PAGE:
Food Sovereignty: The Moroccan Agricultural Model Reveals Multiform Crises
Starting from the fact that food sovereignty is a means to achieve food security, Morocco has integrated the basic principles of food sovereignty into its food security strategy, particularly through the Green Morocco Plan established in 2008 and the Generation Green strategy launched in 2020. In the wake of the current crisis, restoring the balance of production and supply systems is a necessity.
Food sovereignty in Morocco is now in question. Exceptional situations require exceptional measures! Not as simple as it seems, as the entire Moroccan agricultural model has been called into question in the face of the poly-crisis currently facing the agricultural sector.
In this unprecedented economic context, where food inflation continues to weigh on households (20.1% in February and 16.1% in March, according to the HCP), many agricultural sectors have shown signs of distress. And this, in the wake, on the one hand, of the cumulative surge in prices of raw materials and imported agricultural inputs, and, on the other hand, the succession of years of drought, the water crisis, and climate change. This is, in this case, the plant and animal sectors that have previously maintained levels of self-sufficiency sustained throughout recent years, with coverage rates quite high.
Among these agricultural sectors are those of fruit and vegetables, red meat and milk as well as the poultry sector. Hence the thorny issue of restoring the balance of value chains and production of these sectors, as part of the strategy “Generation Green”, alluding to the new contractualization with the agricultural interprofessional on the sidelines of the International Agricultural Exhibition of Morocco (SIAM) held in Meknes from May 2nd to 7th.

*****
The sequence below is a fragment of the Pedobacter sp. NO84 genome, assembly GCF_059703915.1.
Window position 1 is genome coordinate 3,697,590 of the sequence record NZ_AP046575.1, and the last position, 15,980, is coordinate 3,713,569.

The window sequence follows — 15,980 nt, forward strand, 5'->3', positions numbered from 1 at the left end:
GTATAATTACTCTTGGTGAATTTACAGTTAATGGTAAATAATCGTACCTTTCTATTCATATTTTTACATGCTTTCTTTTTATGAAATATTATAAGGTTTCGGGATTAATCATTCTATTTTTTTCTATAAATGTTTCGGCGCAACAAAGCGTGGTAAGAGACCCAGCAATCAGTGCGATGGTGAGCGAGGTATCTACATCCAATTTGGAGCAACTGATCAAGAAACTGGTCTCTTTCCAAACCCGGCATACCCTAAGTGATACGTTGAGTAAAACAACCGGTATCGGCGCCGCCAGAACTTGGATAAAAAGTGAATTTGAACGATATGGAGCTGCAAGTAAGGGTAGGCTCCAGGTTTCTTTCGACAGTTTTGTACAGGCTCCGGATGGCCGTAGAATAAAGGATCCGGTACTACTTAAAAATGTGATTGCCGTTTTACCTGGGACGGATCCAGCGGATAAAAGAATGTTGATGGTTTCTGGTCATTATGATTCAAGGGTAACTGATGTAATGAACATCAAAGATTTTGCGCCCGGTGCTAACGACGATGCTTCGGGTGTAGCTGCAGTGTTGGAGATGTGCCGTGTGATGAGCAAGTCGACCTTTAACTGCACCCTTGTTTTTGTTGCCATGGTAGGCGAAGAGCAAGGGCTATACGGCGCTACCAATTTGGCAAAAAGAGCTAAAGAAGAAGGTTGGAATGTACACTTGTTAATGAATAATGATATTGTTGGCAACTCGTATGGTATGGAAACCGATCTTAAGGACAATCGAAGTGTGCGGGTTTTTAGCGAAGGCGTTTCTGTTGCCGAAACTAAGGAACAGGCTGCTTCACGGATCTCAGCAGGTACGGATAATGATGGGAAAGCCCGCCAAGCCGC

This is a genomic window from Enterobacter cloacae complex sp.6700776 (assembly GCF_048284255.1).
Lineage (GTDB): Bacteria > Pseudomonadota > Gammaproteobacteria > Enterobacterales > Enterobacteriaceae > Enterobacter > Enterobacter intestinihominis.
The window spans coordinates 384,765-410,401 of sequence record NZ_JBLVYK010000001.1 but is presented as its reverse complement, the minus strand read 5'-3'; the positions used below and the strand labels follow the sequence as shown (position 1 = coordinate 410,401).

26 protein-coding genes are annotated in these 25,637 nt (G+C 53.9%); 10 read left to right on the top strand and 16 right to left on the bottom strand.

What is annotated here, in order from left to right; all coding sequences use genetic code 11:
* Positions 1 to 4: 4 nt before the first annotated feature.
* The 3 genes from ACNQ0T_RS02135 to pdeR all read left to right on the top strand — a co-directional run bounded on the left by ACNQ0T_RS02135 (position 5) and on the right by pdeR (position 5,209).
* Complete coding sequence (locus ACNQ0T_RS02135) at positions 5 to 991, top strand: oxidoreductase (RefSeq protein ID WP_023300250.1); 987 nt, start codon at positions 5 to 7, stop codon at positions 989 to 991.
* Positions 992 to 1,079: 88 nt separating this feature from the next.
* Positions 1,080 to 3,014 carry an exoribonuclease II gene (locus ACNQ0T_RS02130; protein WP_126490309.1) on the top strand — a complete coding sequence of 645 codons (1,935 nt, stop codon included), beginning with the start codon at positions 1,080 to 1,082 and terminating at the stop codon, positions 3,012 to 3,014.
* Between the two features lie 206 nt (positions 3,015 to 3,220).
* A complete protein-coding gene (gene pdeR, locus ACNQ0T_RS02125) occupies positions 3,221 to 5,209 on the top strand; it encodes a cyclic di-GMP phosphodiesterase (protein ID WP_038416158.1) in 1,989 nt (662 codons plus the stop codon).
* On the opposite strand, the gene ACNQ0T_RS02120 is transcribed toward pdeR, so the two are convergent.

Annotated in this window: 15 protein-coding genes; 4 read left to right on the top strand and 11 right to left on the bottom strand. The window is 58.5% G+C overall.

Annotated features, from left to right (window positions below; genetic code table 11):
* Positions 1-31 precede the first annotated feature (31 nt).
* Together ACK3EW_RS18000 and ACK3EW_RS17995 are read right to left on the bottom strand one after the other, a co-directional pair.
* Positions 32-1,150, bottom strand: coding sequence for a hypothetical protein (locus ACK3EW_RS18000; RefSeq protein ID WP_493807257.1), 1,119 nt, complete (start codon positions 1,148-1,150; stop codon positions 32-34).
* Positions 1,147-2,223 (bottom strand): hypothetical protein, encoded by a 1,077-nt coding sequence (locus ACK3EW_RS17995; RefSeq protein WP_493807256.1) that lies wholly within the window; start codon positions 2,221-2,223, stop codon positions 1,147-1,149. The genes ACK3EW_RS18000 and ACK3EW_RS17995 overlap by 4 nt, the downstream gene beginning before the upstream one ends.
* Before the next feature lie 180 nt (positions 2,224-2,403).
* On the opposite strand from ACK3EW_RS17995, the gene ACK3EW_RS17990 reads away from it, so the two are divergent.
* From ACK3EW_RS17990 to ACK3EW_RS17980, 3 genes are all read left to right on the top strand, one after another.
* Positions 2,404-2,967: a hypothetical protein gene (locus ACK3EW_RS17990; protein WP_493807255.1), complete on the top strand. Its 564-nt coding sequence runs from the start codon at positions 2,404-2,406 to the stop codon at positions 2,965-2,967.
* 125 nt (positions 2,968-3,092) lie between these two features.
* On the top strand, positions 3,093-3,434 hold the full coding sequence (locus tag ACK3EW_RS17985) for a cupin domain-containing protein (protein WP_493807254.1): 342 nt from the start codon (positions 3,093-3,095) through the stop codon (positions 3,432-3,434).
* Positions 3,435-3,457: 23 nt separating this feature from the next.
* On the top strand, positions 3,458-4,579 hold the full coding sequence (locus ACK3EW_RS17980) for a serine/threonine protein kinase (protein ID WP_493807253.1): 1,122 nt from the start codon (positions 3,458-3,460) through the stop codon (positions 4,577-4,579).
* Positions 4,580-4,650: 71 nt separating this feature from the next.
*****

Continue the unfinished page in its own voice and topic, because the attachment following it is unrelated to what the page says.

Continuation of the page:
Read more about food sovereignty in Morocco and find the latest economic news of the day with the Born2Invest mobile app.
Action levers activated
In the meantime, several levers of action have already been activated by the public authorities in response to the multifaceted crises that the agricultural sector is going through, in order to mitigate the weaknesses observed in the production and supply systems of the plant and animal sectors.
For fruits and vegetables, it was a question of applying quantitative restrictions to the export, in addition to the resolution of the simplification of the exemption of the agricultural VAT to the importation with the widening of its spectrum via the adoption of the decree n° 2.23.335 carrying application of this tax foreseen in chapter III of the general Code of the taxes (CGI).
Regarding other sectors, including that of milk, there was a question, among others, to proceed with the import of heifers and dairy cows for the preservation and replenishment of the national livestock and the prohibition of the slaughter of productive heifers under five years.
The authorities have also allowed the import of domestic cattle for slaughter to ensure the supply of red meat to the national market at reasonable prices. In addition to the support provided to grain imports, through the program of subsidies for wheat imports, other measures have been taken. These include premiums for the collection of soft wheat and storage, in addition to the suspension of import duties applicable to oilseeds and crude oils of sunflower, soybeans, or rapeseed.
Food sovereignty or food security?
The current context has once again put food security at the center of the debate, with a real awareness of food sovereignty, for the past three years, especially with the fragility of production and supply systems and the vital nature of food chains and their production capacities. Starting from the fact that food sovereignty is a means to achieve food security, Morocco has integrated the basic principles of food sovereignty into its food security strategy, particularly through the Green Morocco Plan established in 2008 and the Generation Green strategy launched in 2020.